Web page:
Ghanaian Mabel Suglo, 21, founded a company that employs disabled people to manufacture shoes from tyres and recycled materials
MEET MABEL Suglo the 21-year-old social entrepreneur behind EcoShoes, a company that employs people with disabilities to manufacture shoes and accessories from discarded tyres and recycled materials.
Mabel, from Kumasi in Ghana, founded the company in 2013 when she was just 19, and two years later has been named the 2015 second runner up of the Anzisha Prize, Africa’s premier award for young entrepreneurs. The title came with a US$12,500 injection into her company.
EcoShoes was inspired by her grandmother, who suffered from severe leprosy, a disease that can result in skin lesions and damage to the nerves, limbs and eyes. With deformities around the hands and feet, her grandmother had only one thumb.
But like many who suffer from leprosy, the real struggle came from the social stigma attached to the disease. Her grandmother was marginalised and feared due to a lack of understanding.
“I never really understood it when I was growing up, but with time started to realise what life must have been like for her,” Mabel says.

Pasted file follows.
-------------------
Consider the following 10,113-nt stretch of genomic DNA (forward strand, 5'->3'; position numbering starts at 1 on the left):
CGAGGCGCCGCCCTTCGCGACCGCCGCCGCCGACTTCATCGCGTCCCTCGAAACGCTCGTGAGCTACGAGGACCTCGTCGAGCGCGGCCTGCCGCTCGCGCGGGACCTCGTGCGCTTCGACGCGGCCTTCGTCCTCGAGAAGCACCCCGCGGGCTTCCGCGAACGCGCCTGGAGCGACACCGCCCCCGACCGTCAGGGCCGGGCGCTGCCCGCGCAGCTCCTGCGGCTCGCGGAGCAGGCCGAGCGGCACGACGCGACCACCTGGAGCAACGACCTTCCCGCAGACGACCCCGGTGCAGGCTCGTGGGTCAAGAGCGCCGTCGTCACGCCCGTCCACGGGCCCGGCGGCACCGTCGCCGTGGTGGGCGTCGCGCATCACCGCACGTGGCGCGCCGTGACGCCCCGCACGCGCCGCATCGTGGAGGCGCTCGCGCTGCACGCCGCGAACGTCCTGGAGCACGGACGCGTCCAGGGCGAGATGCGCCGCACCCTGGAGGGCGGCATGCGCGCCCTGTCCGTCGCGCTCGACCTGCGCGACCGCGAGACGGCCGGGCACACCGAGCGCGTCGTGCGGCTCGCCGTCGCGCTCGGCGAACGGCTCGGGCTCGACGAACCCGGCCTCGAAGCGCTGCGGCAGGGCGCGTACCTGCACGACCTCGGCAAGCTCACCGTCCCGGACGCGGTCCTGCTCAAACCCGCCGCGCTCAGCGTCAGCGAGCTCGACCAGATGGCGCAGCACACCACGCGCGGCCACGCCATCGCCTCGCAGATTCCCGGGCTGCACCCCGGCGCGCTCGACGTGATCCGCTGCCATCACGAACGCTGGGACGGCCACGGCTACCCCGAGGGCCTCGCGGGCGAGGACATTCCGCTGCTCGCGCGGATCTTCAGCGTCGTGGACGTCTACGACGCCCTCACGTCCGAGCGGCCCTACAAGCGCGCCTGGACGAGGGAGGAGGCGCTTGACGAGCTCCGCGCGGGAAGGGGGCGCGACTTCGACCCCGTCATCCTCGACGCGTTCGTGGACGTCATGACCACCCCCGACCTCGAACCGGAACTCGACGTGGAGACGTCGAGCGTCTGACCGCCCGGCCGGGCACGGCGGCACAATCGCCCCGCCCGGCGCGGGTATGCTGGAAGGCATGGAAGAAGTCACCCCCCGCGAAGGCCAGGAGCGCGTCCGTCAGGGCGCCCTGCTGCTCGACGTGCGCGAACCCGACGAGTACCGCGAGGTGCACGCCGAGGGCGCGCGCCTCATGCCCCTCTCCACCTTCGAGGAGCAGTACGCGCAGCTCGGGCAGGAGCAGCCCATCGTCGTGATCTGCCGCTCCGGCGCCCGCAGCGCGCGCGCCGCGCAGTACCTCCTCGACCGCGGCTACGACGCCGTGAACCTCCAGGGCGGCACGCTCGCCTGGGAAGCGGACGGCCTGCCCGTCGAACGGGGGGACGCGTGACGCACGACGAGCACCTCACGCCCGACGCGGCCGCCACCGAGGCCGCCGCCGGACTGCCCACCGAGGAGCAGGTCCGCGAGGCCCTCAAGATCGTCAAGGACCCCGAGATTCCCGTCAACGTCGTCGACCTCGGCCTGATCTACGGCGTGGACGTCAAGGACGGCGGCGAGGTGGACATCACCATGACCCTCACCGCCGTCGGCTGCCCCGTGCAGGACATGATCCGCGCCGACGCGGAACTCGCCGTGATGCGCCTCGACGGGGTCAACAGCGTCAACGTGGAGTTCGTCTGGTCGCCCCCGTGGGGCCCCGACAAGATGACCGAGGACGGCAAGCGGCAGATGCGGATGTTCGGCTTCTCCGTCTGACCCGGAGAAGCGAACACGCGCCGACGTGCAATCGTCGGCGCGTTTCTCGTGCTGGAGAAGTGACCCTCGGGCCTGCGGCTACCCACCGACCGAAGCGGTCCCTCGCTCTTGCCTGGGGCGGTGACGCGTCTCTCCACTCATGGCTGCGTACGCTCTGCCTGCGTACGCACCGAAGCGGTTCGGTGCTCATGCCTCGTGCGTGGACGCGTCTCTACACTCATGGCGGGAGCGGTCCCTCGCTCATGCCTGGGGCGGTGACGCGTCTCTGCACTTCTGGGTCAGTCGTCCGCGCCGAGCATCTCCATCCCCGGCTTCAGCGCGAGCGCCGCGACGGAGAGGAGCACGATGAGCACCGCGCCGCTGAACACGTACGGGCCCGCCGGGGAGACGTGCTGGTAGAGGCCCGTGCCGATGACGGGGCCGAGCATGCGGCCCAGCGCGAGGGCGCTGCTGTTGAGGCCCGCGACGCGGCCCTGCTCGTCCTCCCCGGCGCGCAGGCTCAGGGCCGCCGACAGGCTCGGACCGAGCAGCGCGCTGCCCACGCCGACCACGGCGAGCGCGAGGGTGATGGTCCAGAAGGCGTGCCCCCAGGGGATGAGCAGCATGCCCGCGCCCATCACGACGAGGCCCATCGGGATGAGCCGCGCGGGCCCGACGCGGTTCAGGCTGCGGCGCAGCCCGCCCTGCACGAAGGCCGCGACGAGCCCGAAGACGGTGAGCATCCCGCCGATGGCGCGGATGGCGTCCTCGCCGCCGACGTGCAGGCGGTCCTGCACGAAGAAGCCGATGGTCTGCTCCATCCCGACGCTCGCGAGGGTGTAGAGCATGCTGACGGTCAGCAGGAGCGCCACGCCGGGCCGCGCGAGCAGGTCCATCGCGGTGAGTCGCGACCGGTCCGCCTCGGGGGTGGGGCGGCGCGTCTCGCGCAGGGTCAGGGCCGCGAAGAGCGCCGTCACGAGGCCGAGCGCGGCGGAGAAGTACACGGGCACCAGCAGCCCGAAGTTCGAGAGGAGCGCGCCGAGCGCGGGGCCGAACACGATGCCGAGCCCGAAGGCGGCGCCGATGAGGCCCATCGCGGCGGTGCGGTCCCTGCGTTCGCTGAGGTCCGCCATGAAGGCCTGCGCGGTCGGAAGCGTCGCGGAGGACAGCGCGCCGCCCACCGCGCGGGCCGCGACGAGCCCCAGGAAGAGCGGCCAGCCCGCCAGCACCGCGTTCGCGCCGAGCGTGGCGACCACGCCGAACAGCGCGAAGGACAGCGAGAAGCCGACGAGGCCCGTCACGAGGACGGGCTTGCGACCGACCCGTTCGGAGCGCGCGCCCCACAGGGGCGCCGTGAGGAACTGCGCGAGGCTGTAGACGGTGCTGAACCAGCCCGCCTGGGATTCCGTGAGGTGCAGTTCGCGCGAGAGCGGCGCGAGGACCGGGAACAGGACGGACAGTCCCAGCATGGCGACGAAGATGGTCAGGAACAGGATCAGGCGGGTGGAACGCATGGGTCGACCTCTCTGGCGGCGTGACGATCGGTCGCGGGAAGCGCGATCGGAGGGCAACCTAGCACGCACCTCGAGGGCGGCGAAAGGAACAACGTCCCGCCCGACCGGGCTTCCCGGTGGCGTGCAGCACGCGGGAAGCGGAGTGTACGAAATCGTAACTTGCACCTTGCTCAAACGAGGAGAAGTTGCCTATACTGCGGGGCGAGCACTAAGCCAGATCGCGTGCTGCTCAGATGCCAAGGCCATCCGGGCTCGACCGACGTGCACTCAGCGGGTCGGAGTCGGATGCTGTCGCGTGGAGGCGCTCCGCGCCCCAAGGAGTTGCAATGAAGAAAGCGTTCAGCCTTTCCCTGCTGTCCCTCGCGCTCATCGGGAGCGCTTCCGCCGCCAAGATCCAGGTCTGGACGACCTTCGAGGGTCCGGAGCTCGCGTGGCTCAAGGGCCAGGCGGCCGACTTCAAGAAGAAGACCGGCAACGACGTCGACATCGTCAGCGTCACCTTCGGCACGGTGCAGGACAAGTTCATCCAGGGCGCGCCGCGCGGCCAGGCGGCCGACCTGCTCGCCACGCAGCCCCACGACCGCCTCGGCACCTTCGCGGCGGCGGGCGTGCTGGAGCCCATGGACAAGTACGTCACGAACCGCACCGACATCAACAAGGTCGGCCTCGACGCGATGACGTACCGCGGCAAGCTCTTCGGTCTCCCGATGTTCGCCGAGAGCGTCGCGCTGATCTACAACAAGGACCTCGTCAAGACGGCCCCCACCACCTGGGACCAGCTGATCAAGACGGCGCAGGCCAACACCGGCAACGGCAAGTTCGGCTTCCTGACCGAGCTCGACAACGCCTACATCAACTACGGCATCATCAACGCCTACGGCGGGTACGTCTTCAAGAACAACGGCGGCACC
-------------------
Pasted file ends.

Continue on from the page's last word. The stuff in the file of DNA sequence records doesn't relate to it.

“Then one day I went to town, and I saw a disabled man begging for money. One person didn’t give him money, but started telling him that he is good for nothing, useless, and that kind of thing. I just watched and had this mental picture of my grandmother. I really saw how we isolate these people. I thought it high time we make them feel welcome in the community.
“So I just walked up to him and I asked him if he could get a job that would pay better than begging, would he be ready to work? And he said yes.”
Over time, she approached other disabled, unemployed people, determined to provide them with work, although not sure how.
“The idea of using car tyres to make shoes came to mind… My grandmother actually used to wear bits of old car tyres for shoes because she had no toes and no shoes could fit her feet… So she just took a car tyre, cut it into short pieces and tied it with a rope and it worked well. Other farmers did the same too,” she recalls.
With the help of two business partners, Mabel partnered with a local school for the disabled who trained those with disabilities how to make shoes from old tyres and local fabrics.
Each pair is unique and sold through a small distribution network to various retailers across four regions in Ghana.
She is also developing the company’s e-commerce site to target a wider market.